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The E-Sylum (7/21/2013)

Book Content

Thanks to Francois Velde
John Sallay writes:

Another outstanding issue, and an amazing response to my query regarding the 1768 Royal Academy medal from Francois Velde. As it turns out, I also have one of the other Louis XV medals he mentioned (which is also listed and pictured in the 1724 book he references). All those years of French class finally paying off (well, sort of…)!

To read the earlier E-Sylum article, see: THE 1768 ROYAL ACADEMY MEDAL DESIGN SOURCE (

Scary Hobby Ramifications of 3D Printing
Bill Eckberg writes:

I enjoyed seeing the bit about 3D-printed book. I don't know much about the technical aspects of 3D printing, but I've seen video of the process. I find it fascinating and bought my wife a 3D printed sterling silver ring a couple of years ago. The ring was very intricate and probably would have been impossible to make any other way.

With this technology advancing rapidly, it seems to me that it is worth speculating that the time is coming very soon when someone will make a 3D printer that can perfectly reproduce a coin with the correct microscopic detail, metal composition and weight. They will also be able to "edit out" the tics and other marks that identify the best struck counterfeits of today - after removing the marks they will no doubt add some new ones to disguise the fake even better. All this without doing any tooling on a die!

This will have obvious and profound ramifications for the coin market. Authentication will become all but impossible, and therefore rare coins will have value only if their pedigrees predate the time at which these "perfect" counterfeits come in to existence.

We live in a scary world.

I'm not sure any counterfeit can ever be "perfect", but these manufacturing techniques do add a powerful tool to the counterfeiter's toolkit. Today we already have to contend with not only faked coins, but faked packaging such as grading company slabs and stickers (wasn't that inevitable?). And don't get me started on faked pedigrees. Coin sellers have long sought to add an aura to their wares by claiming traceability to one famous collection or another, with or without any actual documentary evidence. This makes numismatic literature and research all the more important in today's world. -Editor

To read the earlier E-Sylum article, see: A 3D PRINTED BOOK OF TEXTURES AND RELIEFS (

On Cataloging Encased Coins
Regarding books on Encased Coins, Bruce Perdue writes:

Rich Hartzog is correct in his assessment of the size of a book on encased coins if it were to attempt to list all know encased. There are several books currently available by state, which list the encased that are known for that state. Many collectors like Rich collect by state, city or type of business, e.g. car dealerships or banks. The variety of encased is limited only by the definition of encased coins.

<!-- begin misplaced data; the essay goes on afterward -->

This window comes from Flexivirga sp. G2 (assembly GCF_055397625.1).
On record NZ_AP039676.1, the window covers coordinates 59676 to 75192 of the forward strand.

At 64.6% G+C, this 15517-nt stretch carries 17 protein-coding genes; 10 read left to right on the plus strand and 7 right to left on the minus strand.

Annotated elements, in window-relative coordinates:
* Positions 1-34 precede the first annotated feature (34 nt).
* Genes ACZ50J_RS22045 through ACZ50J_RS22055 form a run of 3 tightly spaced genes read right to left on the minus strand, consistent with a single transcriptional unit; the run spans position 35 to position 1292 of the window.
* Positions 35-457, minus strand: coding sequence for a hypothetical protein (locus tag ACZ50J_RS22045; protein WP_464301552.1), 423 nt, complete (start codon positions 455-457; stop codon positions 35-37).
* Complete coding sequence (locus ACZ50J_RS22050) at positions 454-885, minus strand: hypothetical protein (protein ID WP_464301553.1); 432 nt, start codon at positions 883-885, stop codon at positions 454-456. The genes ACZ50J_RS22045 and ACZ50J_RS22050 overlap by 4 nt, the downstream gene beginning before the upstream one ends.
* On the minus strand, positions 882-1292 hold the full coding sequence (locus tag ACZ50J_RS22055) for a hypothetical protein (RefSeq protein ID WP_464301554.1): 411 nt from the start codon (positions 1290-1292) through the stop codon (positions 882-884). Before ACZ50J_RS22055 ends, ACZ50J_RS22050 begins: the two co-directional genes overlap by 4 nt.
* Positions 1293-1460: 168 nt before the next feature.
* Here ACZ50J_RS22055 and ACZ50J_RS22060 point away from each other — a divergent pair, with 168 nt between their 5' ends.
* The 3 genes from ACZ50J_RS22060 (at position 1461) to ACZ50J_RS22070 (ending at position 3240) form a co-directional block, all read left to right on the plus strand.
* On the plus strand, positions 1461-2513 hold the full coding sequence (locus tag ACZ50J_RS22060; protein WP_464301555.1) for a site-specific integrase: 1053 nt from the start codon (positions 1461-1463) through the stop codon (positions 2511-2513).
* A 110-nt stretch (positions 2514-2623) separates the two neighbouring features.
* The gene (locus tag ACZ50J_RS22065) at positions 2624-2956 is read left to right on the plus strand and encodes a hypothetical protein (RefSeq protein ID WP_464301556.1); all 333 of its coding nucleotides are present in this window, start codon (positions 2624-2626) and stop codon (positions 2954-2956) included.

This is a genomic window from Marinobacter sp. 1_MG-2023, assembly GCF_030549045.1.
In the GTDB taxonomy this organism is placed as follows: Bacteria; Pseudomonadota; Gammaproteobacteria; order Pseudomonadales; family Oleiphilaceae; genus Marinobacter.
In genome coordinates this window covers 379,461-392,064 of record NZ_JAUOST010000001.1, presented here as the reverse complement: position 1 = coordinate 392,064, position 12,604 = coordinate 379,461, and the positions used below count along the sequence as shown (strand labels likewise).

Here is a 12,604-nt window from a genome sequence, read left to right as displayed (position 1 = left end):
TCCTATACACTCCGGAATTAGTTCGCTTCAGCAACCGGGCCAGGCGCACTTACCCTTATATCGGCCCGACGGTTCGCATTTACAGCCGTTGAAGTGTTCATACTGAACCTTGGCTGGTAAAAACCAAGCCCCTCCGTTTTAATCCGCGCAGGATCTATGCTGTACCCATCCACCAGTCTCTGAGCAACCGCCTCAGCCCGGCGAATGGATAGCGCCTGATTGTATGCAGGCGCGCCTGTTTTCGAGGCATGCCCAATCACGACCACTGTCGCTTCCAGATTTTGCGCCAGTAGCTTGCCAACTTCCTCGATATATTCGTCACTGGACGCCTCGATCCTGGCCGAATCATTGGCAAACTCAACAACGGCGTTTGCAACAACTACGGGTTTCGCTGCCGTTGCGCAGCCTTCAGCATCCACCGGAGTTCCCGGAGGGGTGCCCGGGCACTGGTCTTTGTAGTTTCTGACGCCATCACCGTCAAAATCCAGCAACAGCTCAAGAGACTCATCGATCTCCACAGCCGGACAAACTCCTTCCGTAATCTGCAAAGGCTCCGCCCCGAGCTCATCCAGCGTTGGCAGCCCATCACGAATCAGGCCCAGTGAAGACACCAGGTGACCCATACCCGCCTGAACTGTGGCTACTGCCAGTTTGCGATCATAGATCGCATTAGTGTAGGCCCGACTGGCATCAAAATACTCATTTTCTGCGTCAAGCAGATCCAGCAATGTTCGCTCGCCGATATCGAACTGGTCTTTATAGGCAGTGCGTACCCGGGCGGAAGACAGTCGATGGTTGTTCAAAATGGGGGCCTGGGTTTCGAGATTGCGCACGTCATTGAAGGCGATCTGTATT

I have an encased coin exhibit which illustrates the varieties by shape of the encasement, material of the encasement and the type of coins encased. It is seven cases and contains over sixty pieces and is by no means definitive. Any book on encased coins would have to be about collecting encased coins in general or about a specific type of encased as a catalog of that type. (e.g. state, car dealerships, banks, etc.)

To read the earlier E-Sylum article, see: NOTES FROM E-SYLUM READERS: JULY 14, 2013 : Rich Hartzog On Token And Medal Books Yet To Be Published (

2012 Finland 5 Euros Wildman Coin Follow Up
Bob Knepper writes:

Thanks to you and to Pabitra Sara in the last issue of The E-Sylum for the answer to my question, ie. that no KM number has been assigned to the Finish 2012 5 euro issued for Lapland.

I tried Mr. Saha’s suggestion and went to, advanced search, and entered Finland, 5 euro, CuNi-CuNiAl, and, separately, 2011 and 2012 but that just returned me to their search box. Oh well, not serious. Maybe one has to be a subscriber or something - or maybe they consider it NCLT and cover it, if at all, elsewhere.

Best wishes, and thank you for The E-Sylum. It is interesting reading even if it is seldom in my specialty.

Sorry for the confusion over the 2011 and 2012 issues of coins. They are two different coins and Pabitra had sent me images of both coins, but I'd only illustrated one of them in The E-Sylum. -Editor

To read the earlier E-Sylum article, see: NOTES FROM E-SYLUM READERS: JULY 14, 2013 : 2012 Finland 5 Euros Wildman Catalog Number (

Coin Twins: Vermontensium Pillarium

Fred Michaelson writes:

The E-Sylum keeps getting better and better and I've become a hopeless addict. Earlier today I opened up my cigar box full of old silver coins and had some fun with them. Suddenly I was struck by the similarity between a Two Reales piece and our own Vermont State Quarter. Now I must look for others.

Vermontensium Pillarium

I never thought of that connection before. Interesting. What other unintentional coin twin pairs exist out there? -Editor
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